News Corp’s sources have revealed the covert planning operation has been taking place over months and involves three separate groups, each with their own independent recommendations.

Although the identities of the individuals remain under wraps, it’s understood that one of the groups was a panel of distinguished international scientists.

International Olympic Committee president Thomas Bach will address the FINA meeting. Picture: AFP
International Olympic Committee president Thomas Bach will address the FINA meeting. Picture: AFP

Another included human rights and some of the best legal minds in the world.

The third was comprised of athletes – including transgender athletes and some of the biggest names in swimming history. Their identities remain strictly confidential but News Corp understands an Australian multi Olympic gold medallist may have been involved.

Exactly what FINA chooses remains unknown but whatever the verdict is, it is sure to create major shockwaves around the sporting world because other international federations have been waiting for someone else to make a stand.

Independent experts have suggested there are three main choices – none of which will satisfy everyone.

These are:

* Allow transgender athletes to compete in women’s events without any restrictions.

* Ban transgender athletes from competing against biological women unless they chemically reduce their hormone levels.

* Create a separate, third category for transgender athletes to compete in isolation.

All three proposals have been heavily criticised, along with innocent athletes who have dared to voice an opinion after the issue blew up when American trans swimmer Lia Thomas won at the US College championships then declared she wanted to have a crack at the 2024 Olympics.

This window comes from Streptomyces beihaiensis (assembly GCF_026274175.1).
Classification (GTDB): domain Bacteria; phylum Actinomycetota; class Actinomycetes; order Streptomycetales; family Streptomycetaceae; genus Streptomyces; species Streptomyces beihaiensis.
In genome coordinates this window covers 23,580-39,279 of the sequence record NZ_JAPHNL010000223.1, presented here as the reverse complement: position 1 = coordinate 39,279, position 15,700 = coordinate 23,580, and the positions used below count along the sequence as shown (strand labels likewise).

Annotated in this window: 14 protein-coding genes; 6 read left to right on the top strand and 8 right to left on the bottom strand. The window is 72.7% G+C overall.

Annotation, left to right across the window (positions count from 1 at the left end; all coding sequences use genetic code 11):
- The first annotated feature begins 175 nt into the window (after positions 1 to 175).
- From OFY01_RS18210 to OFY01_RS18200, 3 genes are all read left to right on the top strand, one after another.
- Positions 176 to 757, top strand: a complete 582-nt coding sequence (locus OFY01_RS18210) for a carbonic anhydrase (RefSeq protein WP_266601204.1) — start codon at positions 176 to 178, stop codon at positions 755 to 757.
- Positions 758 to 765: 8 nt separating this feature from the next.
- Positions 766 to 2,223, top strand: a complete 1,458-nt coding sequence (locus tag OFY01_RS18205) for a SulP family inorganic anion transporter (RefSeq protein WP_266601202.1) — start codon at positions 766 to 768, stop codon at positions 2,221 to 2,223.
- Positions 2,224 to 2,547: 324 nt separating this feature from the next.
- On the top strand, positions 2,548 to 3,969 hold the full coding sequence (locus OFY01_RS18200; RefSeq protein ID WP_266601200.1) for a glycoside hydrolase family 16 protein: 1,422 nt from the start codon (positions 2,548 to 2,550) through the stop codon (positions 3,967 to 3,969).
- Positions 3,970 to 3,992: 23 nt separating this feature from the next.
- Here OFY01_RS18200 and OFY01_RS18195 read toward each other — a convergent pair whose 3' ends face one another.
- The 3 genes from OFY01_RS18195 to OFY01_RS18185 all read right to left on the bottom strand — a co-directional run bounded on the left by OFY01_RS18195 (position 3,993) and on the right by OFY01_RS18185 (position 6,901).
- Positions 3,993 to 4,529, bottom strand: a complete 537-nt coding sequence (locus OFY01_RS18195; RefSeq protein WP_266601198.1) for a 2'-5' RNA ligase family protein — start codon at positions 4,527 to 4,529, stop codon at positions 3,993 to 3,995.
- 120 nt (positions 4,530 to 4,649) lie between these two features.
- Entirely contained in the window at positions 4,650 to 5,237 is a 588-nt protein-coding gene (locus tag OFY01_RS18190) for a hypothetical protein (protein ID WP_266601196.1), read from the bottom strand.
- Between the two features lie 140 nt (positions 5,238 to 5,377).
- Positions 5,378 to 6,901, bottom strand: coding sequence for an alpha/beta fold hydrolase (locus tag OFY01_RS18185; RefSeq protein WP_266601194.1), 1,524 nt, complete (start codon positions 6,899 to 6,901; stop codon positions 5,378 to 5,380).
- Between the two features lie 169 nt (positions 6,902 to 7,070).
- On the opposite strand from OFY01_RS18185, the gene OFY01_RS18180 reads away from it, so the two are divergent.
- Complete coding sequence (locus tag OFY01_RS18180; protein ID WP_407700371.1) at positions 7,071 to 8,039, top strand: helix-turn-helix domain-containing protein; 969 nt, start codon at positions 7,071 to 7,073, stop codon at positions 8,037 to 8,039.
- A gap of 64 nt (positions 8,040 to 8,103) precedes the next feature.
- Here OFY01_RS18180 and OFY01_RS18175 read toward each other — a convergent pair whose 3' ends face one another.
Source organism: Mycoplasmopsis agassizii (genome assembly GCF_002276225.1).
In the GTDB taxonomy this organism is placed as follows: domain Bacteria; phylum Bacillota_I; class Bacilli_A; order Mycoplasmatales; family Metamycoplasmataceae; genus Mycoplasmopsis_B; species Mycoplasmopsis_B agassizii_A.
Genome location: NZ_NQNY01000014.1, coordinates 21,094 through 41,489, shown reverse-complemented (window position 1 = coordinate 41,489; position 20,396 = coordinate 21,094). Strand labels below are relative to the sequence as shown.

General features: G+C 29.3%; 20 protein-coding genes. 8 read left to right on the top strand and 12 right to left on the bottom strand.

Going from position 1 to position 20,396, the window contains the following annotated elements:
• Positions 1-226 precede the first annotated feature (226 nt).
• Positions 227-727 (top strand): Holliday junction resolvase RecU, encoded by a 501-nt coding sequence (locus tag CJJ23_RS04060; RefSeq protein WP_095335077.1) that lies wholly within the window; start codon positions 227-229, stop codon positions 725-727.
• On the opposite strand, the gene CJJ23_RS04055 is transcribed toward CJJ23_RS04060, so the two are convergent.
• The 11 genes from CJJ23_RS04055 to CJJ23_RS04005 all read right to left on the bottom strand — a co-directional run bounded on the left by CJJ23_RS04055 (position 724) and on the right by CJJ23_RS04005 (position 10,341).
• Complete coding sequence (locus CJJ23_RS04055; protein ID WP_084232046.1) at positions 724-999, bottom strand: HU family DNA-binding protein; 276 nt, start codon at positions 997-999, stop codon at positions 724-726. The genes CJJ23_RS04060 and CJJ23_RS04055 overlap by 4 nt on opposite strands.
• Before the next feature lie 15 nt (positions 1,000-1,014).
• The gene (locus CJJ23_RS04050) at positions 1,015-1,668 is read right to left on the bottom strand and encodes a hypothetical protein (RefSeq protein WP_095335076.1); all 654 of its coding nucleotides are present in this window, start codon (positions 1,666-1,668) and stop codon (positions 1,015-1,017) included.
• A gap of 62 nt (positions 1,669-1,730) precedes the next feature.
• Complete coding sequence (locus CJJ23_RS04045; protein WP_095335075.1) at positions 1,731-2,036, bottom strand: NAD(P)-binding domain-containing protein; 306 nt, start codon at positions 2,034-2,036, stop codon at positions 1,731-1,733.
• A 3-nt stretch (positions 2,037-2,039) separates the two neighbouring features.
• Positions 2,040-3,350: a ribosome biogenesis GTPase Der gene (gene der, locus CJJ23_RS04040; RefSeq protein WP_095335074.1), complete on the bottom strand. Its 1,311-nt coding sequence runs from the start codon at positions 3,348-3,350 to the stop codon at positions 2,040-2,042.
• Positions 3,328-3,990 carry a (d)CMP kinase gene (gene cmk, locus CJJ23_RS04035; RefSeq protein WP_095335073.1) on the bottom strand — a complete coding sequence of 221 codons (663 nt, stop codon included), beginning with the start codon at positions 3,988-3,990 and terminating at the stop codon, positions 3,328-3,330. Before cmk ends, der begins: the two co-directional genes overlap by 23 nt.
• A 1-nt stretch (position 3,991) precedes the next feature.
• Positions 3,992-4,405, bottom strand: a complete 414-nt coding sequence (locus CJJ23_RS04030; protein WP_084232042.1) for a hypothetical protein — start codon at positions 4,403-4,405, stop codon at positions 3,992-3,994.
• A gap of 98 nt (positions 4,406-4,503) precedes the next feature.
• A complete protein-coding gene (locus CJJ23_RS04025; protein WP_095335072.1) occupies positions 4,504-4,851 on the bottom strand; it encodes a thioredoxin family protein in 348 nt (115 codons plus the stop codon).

Emma McKeon has reservations about the fairness of male-born swimmers competing in women’s races. Picture: Getty Images
Emma McKeon has reservations about the fairness of male-born swimmers competing in women’s races. Picture: Getty Images

Caught in the firing line, Australia’s Olympic queen Emma McKeon unfairly came under fire for merely stating she had reservations about the fairness of male-born swimmers competing in women’s races.

It’s those scenarios – that have been playing out all over the world and are getting more heated by the day – that have convinced FINA to bite the bullet and make a ruling, even though they know they could be slaughtered for it.

Although they have not been told what the recommendations are, Australian officials have long insisted the sport’s world governing body was the right authority to make the call, rather than leaving it to separate countries.

Speaking exclusively to News Corp last month, Swimming Australia president Tracy Caulkins said she would welcome an overarching decision from FINA.

“It’s complicated, it’s emotional and it’s divisive, depending on people’s views,” she said.

“I respect everyone’s views on it and we have spoken to FINA about doing more research and coming up with an international policy.

“We want to be inclusive but we also want to be fair so the big question is, how do we do that?”

Originally published as World swimming body FINA set to for historic vote on transgender participation